Mass transit, mass art: How MARTA acts as a canvas
In June MARTA riders got a surprise on their way through Five Points station. Dancers from local company Moving in the Spirit performed throughout the space, accompanied by cellist Jenn Cornell and percussionist Emrah Kotan. The event was the official kickoff of Artbound, the most recent in a line of public art initiatives, including the multi-day fall event Elevate and mural project En Route, to focus on MARTA’s open spaces.
The program’s goal is to liven up MARTA stations with performance and visual art so that they “feel like destinations,” says Katherine Dirga, MARTA arts administrator. Dirga co-curated Hartsfield-Jackson’s Airport Art Program from 2007 to 2016.
“There are a number of options for people to consider when they plan their daily commutes. Any way we can make MARTA a more enjoyable experience and the preferred mode of transportation is a win,” says MARTA CEO and General Manager Keith Parker.
Courtney Hammond, a MARTA Advisory Council for the Arts board member and co-founder and creative director of Atlanta arts nonprofit Dashboard, says an initiative like Artbound is important for the transit system; Atlantans are simply demanding more art from their city. “Art is no longer an afterthought in Atlanta development. For the public to accept and embrace a project, it’s hands down a requirement,” Hammond says.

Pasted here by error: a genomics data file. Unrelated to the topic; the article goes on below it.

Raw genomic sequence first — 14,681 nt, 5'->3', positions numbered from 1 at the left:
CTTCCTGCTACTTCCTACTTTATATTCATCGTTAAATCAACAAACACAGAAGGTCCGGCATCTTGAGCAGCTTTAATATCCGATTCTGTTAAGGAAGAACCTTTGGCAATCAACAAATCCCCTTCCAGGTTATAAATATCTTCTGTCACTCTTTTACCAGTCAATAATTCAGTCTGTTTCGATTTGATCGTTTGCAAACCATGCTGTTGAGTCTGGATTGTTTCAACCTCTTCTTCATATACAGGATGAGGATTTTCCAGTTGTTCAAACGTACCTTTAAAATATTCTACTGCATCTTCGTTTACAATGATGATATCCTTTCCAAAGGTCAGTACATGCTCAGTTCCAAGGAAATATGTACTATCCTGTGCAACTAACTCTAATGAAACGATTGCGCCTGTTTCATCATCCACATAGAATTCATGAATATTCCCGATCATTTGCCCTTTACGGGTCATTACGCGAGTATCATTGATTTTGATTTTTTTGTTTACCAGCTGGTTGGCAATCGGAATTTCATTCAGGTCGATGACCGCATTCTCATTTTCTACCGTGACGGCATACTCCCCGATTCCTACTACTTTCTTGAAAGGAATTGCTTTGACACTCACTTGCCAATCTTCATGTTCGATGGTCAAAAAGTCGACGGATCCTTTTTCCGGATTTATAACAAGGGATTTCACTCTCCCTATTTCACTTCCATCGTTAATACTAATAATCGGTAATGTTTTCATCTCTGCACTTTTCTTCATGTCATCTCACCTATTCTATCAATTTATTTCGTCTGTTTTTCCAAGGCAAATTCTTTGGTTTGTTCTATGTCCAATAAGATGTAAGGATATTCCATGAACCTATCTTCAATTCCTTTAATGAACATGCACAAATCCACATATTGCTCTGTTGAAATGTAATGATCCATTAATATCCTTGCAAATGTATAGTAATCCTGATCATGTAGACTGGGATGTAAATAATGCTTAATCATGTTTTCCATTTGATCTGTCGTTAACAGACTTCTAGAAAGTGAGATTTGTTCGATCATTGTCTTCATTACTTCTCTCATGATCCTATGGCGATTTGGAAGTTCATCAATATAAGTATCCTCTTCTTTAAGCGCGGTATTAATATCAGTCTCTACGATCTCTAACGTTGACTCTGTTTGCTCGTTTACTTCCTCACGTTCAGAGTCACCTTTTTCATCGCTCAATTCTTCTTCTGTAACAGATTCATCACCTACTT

Artbound, which is funded by the one percent of MARTA’s $434.9 million capital budget tagged for arts initiatives and restoration efforts, has already completed a number of conservation projects, including cleaning and vibrantly restoring murals such as Gordon Anderson’s “Aerial Landscapes” at the North Avenue station and Lev Mills’ three murals at Ashby Station: “Phoenix,” “Echo I,” and “Echo II.”
Dirga says riders can expect to see plenty of works by Atlanta-based artists, although the art won’t be limited to locals. This summer Artbound put out a call for light-based work for the pedestrian access to King Memorial Station and held a public audition for musicians in mid-September at Five Points Station.
“Art and performance humanizes these spaces, warms them up, and makes them feel less imposing,” Dirga says. “Seeing a fantastic artwork or listening to live music redefines the transit experience.” —Jacinta Howard
Did you know…?
The artwork in the Five Points Station is all about celebrating the past. Literally. One of the station’s artworks is part of a building facade featuring terracotta sculptures from the old Eiseman Building on Whitehall Street, a former haberdashery and clothing store built in 1901. Atlanta architect Jon Carlsten had the idea to preserve the sculptures, which feature two gargoyles and two female statuettes intertwined with flowers, leaves, fruits, and nuts. Dirga says starting in 1976, the piece, which stands 33 feet high and extends 67 feet wide, was removed brick by brick. The bricks were numbered and cataloged, and detailed drawings were created. It was then reassembled inside Five Points Station, where it has stood since 1981.